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Expert Warns Of The Danger Cigarette Butts Pose To Dogs

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Expert Warns Of The Danger Cigarette Butts Pose To Dogs

Littering is unnecessary, selfish, lazy and irresponsible.

Everyone knows this, yet littering still happens - presumably because people don't care as much about making our living environment dirty and unsightly as they do about getting rubbish out of their hands immediately.

But just as everyone knows littering is bad, everyone (with a soul) knows dogs are great. With this in mind, an expert has warned of the danger cigarette butts pose to dogs - in the hope that people's love of pooches will override their desire to fling their fags on the ground.

Dogs can die from eating cigarette butts. Credit: Pixabay/Pezibear
Dogs can die from eating cigarette butts. Credit: Pixabay/Pezibear
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It is common knowledge that cigarettes can cause smokers a slow death, but little thought is given to the effect cigarettes could have when eaten by our furry friends.

"Toxicity in dogs can be fatal for sure," Dom Barfield, senior lecturer in veterinary emergency and critical care at the Royal Veterinary College at University of London, tells LADbible.

"The main thing we're really talking about is the nicotine effect of cigarettes; the compound that is the reason why it's addictive and people enjoy it. What it does is it affects the nervous system, so we actually have nicotine receptors and animals have them as well.

"They affect your brain, your central nervous system, your spinal cord and you can get intoxication from them.

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"Anything to do with cigars, cigarettes, cigarette butts, nicotine patches, nicotine gum, chewing tobacco, even electronic cigarettes, they can cause a problem."

Given that the ground is a dog's dinner table and they are hardly discerning diners, chucking used cigs in streets and fields is a recipe for disaster.

Littered butts aren't just unsightly - they're potentially fatal to dogs. Credit: PA
Littered butts aren't just unsightly - they're potentially fatal to dogs. Credit: PA

Mr Barfield continues: "Because dogs don't have an off switch, everything is food until proven otherwise, like a small child, so they just have the capacity to eat anything and not necessarily think about the consequences.

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"Normally the younger they are, the more likely they are to ingest things. Certain breeds like beagles or Labradors are very food-orientated, so if you drop anything on the floor they're probably going to eat it, it doesn't matter what it is."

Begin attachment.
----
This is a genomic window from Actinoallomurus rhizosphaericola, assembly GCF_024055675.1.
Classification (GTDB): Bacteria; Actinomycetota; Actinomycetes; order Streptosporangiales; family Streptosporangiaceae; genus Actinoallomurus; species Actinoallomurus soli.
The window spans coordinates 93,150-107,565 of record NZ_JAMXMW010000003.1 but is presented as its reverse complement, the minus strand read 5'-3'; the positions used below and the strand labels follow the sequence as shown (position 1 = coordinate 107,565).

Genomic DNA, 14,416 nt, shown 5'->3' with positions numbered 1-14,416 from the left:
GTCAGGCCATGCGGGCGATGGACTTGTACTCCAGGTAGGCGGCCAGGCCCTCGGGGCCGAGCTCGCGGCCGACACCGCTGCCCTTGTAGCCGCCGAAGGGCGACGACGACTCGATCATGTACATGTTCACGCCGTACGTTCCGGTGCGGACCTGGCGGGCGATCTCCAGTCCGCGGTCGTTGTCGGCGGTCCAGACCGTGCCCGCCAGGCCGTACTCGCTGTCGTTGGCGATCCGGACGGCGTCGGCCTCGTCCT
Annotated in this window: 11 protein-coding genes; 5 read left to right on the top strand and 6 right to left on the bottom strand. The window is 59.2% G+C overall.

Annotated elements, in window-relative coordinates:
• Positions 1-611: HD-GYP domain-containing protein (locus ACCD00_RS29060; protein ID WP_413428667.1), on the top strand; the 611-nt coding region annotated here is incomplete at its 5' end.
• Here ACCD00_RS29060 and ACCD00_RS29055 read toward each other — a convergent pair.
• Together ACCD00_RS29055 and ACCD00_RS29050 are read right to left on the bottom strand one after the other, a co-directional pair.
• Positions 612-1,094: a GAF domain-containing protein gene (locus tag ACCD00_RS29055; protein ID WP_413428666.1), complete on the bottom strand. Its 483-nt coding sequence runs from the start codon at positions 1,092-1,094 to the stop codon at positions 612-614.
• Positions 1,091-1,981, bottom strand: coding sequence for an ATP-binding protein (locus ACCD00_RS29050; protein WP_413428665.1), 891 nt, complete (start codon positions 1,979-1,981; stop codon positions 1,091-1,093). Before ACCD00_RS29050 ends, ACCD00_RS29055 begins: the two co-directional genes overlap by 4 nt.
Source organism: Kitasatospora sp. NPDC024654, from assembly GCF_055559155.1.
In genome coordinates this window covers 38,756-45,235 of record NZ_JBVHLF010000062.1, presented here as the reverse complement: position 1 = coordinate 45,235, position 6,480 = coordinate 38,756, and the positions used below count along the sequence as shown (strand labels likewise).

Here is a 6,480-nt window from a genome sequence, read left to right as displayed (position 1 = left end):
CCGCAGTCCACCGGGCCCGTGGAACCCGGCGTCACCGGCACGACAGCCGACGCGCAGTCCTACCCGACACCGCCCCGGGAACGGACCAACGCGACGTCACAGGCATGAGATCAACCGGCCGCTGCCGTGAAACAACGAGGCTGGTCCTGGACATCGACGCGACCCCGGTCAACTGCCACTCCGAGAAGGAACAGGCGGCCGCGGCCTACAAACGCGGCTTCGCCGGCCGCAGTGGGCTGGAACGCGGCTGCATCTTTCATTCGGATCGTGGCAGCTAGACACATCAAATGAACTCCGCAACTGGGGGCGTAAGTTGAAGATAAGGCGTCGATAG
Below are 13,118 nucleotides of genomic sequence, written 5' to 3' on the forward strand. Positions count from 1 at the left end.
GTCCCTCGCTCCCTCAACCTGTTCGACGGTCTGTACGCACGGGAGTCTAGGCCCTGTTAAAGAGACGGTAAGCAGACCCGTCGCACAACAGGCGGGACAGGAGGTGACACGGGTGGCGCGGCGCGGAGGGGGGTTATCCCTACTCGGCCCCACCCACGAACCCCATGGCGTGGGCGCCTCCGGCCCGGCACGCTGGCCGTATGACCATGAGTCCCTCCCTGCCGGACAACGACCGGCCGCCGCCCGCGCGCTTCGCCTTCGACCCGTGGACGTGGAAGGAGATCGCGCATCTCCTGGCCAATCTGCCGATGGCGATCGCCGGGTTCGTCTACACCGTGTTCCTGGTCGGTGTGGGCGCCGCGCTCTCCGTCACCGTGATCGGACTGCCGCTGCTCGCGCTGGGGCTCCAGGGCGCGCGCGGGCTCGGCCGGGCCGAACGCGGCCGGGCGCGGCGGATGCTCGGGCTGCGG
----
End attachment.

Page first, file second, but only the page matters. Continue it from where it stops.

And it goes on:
As such, the best thing people can do to prevent dogs from being poisoned by cigarettes is dispose of them properly. However, if your dog does eat them, there are symptoms of toxic poisoning you should look out for.

Mr Barfield says: "Normally when dogs are showing signs of it (poisoning) they tend to be hyper-excitable, and they could have salivation, vomiting or diarrhoea because it affects your gastrointestinal system. They may also be agitated, shaking, they might have breathing issues, a fast heart rate - many have seizures as well.

"Toxicity is always relative to your body weight, it's the same thing with chocolate - so a square of Dairy Milk might be a problem for a Chihuahua, but it's not going to be a problem for a St Bernard."

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Who on earth would want to do wrong by this little fella? Credit: Pixabay
Who on earth would want to do wrong by this little fella? Credit: Pixabay

Mr Barfield explainsthat when vets receive dogs that have toxic poisoning, their main priority is removing said toxin from the dog - one way or another.

He says: "If you have a dog that you think has a toxin what you try and do is remove that toxin from the body, so you try and make them vomit to remove that if you can, if they're neurologically intact, because if you make an animal or a human vomit while they're out of it there's a risk of aspiration.

"You also try and decrease the binding of that compound, so you give them something called activated charcoal, which is something to bind up whatever toxins are in there.

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"Then you can try and increase elimination, so you can give them a cathartic or something to shorten the time between ingestion and producing faeces."

Unfortunately though, none of these measures can be taken at home, so your best bet is to head to a vet right away.

You should head straight to a vet if your dog displays signs of toxicity poisoning. Credit: PA
You should head straight to a vet if your dog displays signs of toxicity poisoning. Credit: PA

Mr Barfield says: "It's always good to seek veterinary help. Early intervention is important, so it is useful to give your nearest vet a call en route to say that you're coming in and let them know what you think your pet has ingested; they might be able to work out if it is going to be toxic for your pet.

"There's not something that you can give at home that is repeatable to make an animal sick, it's just certain drugs that vets give - and there's no point trying to stick your fingers down the back of an animal's throat, that's just going to cause issues for everyone involved."

So by all means puff away people, just put the butt in the bin when you're done with it.

Do it for dogs.

Featured Image Credit: Pixabay

Topics: Interesting, Animals, Dogs

Jake Massey
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